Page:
It has been a month since my daughter Natasha got married and every time someone asks about it, I am left with a sense of guilt.
The guilt is over what they ask about.
The wedding was in London, home of the bridegroom, so you would expect people asking why it was held there, whether there were problems with logistics and whether the whole family from Singapore went.
However, the queries were nothing like that. What I have been asked by at least 30 friends, is: "Did you cry?".
You see, I have a reputation for tearing up and turning into a blubber bag at any time, when least expected - or appropriate.
At a cremation service for a good friend's father, I cried more than any of the family members.
As for my 24-year-old daughter's wedding, the "Did you cry" question was just the start. When I replied, "No", disbelieving friends followed up with "Don't bluff", "I am sure you did" or "No need to be shy about it".
In fact, at the ceremony and reception, I was on the verge of tears many times.
I choked with emotion.
I felt my lips quiver. As I made my father-of-the-bride speech, my notes turned blurry. But I did not cry.
My stoic Dad performance is getting me no Oscars, though.
Worse, women friends end their conversation with: "My husband will surely cry when our daughter gets married," which I interpret as: "My husband is not like you, he cares a lot for our daughter, is very close to her and will surely cry when she gets married."
Suddenly, after being embarrassed all my life about being a chronic crier, I find myself fighting to retain my title.
Failing to display my paternal devotion by being a wedding weeper is only part of the bridal blues.
The main reason: I feel guilty because of how relieved I am that Natasha has finally gotten hitched.
It wasn't that I was happy to get her off my hands.
In fact, it was just the opposite. Ever since Natasha was 13, she has said: "Dad, I want to get married and have kids."
And so, for many years, I had felt helpless. When your children ask for things, you want to help make it happen. Yet, the marriage rates for women have been falling, and the numbers of singles, rising.
Also, in encouraging my daughter to pursue a degree, I was upping her chances of singlehood. Singapore statistics show that the chances of marriage for higher-educated women are slimmer.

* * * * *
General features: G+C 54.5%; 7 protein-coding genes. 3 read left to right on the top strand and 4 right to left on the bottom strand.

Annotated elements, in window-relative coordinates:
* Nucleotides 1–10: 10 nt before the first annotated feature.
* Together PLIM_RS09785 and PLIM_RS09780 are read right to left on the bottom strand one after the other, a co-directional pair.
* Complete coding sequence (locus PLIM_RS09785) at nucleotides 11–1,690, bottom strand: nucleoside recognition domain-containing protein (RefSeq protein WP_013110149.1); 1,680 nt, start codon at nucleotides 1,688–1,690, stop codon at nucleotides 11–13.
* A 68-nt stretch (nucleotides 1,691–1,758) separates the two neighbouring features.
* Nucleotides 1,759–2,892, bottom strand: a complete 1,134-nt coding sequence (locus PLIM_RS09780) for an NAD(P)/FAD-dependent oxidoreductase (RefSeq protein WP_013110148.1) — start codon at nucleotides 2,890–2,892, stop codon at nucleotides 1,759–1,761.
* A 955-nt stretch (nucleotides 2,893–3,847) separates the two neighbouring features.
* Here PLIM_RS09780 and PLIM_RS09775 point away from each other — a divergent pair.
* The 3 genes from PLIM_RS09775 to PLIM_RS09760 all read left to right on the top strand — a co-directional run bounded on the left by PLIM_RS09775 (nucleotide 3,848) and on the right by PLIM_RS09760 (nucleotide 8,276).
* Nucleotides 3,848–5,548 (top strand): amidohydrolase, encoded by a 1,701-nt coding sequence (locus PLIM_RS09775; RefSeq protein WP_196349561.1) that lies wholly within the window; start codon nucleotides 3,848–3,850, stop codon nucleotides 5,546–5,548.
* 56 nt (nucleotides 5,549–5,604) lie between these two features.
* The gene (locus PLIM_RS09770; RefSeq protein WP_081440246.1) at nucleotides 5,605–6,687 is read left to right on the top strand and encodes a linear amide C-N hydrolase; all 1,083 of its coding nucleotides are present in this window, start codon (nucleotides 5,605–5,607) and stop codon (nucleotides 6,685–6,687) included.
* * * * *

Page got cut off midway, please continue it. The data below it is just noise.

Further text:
I was at a wedding last weekend and bumped into an old friend, who said: "Congrats, Matt. I heard your daughter got married." He added: "I am waiting my turn."
His daughter, in her mid-20s, was beside him. She gave me a wave. So I asked: "And when is she getting married?"
"She was going out with someone for many years and they broke off and now she is not seeing anybody," he said matter-of-factly, and sighed.
I felt for him. I knew exactly what that sigh meant.
But now, for me there is no cause to sigh - just cry. Oh, what lengths I went to, to avoid that.
I even went to the wikiHow website to look for tips on how not to cry. (Tip: Don't look at your daughter during the wedding service - once she starts crying, you will, too.)
It was particularly hard at the church rehearsal on the eve of the ceremony, when tender images of my daughter as a baby, nestled like a koala in my arms, flashed through my mind.
I wondered: "Does she know that nothing can beat a father's love for his daughter, does she really want to step out of dad's protective hands?"
But the next day, as I watched Natasha and her groom exchange vows, I knew she had found my replacement.
She had found the right guy.
It was bittersweet, but it was a relief. Inside, I shed a tear.
What were your feelings when your child got married? E-mail firstname.lastname@example.org
This article was first published on May 31, 2015.
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